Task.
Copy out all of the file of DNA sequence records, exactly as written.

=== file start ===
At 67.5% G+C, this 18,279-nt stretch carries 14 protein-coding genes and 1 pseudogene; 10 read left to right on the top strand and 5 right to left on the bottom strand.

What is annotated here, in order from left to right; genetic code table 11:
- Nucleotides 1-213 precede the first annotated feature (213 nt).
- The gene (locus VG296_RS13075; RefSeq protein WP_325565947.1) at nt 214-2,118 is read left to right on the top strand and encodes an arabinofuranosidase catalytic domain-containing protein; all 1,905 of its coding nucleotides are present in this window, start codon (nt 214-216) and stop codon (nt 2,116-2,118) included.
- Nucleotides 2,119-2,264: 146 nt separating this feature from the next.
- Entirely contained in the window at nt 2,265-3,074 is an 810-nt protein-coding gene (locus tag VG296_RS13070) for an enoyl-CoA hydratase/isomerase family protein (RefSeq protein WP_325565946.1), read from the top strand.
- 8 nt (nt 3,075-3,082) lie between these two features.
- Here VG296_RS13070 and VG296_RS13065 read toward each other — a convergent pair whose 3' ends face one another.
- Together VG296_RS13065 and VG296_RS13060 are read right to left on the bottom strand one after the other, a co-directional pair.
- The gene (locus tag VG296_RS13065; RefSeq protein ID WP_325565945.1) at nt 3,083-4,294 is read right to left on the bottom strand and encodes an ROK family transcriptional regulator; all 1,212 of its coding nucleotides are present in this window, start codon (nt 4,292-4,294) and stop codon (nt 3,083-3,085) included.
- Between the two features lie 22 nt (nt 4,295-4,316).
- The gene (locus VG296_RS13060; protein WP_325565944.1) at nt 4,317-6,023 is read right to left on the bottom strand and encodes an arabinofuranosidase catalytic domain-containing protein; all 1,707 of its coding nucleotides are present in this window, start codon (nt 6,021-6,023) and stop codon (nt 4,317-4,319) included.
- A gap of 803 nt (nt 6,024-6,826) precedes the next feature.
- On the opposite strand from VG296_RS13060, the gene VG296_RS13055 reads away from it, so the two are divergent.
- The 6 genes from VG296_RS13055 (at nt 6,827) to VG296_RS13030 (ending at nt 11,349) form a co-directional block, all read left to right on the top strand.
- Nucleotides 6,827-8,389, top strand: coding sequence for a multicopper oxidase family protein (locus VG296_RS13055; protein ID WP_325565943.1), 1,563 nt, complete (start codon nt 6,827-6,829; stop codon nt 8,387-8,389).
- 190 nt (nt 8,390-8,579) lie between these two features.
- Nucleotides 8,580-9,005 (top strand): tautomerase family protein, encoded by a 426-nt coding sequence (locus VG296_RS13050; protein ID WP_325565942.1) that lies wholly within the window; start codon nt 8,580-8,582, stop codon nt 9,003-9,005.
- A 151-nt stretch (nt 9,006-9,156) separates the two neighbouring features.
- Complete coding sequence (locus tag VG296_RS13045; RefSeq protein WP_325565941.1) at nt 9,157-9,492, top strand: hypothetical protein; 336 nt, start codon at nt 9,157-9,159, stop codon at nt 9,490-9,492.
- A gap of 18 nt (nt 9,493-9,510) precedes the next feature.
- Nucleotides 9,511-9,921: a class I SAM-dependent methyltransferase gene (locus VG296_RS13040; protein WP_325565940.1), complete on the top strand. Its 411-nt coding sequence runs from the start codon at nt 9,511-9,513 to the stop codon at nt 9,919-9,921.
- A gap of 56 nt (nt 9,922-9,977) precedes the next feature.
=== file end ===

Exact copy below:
At 67.5% G+C, this 18,279-nt stretch carries 14 protein-coding genes and 1 pseudogene; 10 read left to right on the top strand and 5 right to left on the bottom strand.

What is annotated here, in order from left to right; genetic code table 11:
- Nucleotides 1-213 precede the first annotated feature (213 nt).
- The gene (locus VG296_RS13075; RefSeq protein WP_325565947.1) at nt 214-2,118 is read left to right on the top strand and encodes an arabinofuranosidase catalytic domain-containing protein; all 1,905 of its coding nucleotides are present in this window, start codon (nt 214-216) and stop codon (nt 2,116-2,118) included.
- Nucleotides 2,119-2,264: 146 nt separating this feature from the next.
- Entirely contained in the window at nt 2,265-3,074 is an 810-nt protein-coding gene (locus tag VG296_RS13070) for an enoyl-CoA hydratase/isomerase family protein (RefSeq protein WP_325565946.1), read from the top strand.
- 8 nt (nt 3,075-3,082) lie between these two features.
- Here VG296_RS13070 and VG296_RS13065 read toward each other — a convergent pair whose 3' ends face one another.
- Together VG296_RS13065 and VG296_RS13060 are read right to left on the bottom strand one after the other, a co-directional pair.
- The gene (locus tag VG296_RS13065; RefSeq protein ID WP_325565945.1) at nt 3,083-4,294 is read right to left on the bottom strand and encodes an ROK family transcriptional regulator; all 1,212 of its coding nucleotides are present in this window, start codon (nt 4,292-4,294) and stop codon (nt 3,083-3,085) included.
- Between the two features lie 22 nt (nt 4,295-4,316).
- The gene (locus VG296_RS13060; protein WP_325565944.1) at nt 4,317-6,023 is read right to left on the bottom strand and encodes an arabinofuranosidase catalytic domain-containing protein; all 1,707 of its coding nucleotides are present in this window, start codon (nt 6,021-6,023) and stop codon (nt 4,317-4,319) included.
- A gap of 803 nt (nt 6,024-6,826) precedes the next feature.
- On the opposite strand from VG296_RS13060, the gene VG296_RS13055 reads away from it, so the two are divergent.
- The 6 genes from VG296_RS13055 (at nt 6,827) to VG296_RS13030 (ending at nt 11,349) form a co-directional block, all read left to right on the top strand.
- Nucleotides 6,827-8,389, top strand: coding sequence for a multicopper oxidase family protein (locus VG296_RS13055; protein ID WP_325565943.1), 1,563 nt, complete (start codon nt 6,827-6,829; stop codon nt 8,387-8,389).
- 190 nt (nt 8,390-8,579) lie between these two features.
- Nucleotides 8,580-9,005 (top strand): tautomerase family protein, encoded by a 426-nt coding sequence (locus VG296_RS13050; protein ID WP_325565942.1) that lies wholly within the window; start codon nt 8,580-8,582, stop codon nt 9,003-9,005.
- A 151-nt stretch (nt 9,006-9,156) separates the two neighbouring features.
- Complete coding sequence (locus tag VG296_RS13045; RefSeq protein WP_325565941.1) at nt 9,157-9,492, top strand: hypothetical protein; 336 nt, start codon at nt 9,157-9,159, stop codon at nt 9,490-9,492.
- A gap of 18 nt (nt 9,493-9,510) precedes the next feature.
- Nucleotides 9,511-9,921: a class I SAM-dependent methyltransferase gene (locus VG296_RS13040; protein WP_325565940.1), complete on the top strand. Its 411-nt coding sequence runs from the start codon at nt 9,511-9,513 to the stop codon at nt 9,919-9,921.
- A gap of 56 nt (nt 9,922-9,977) precedes the next feature.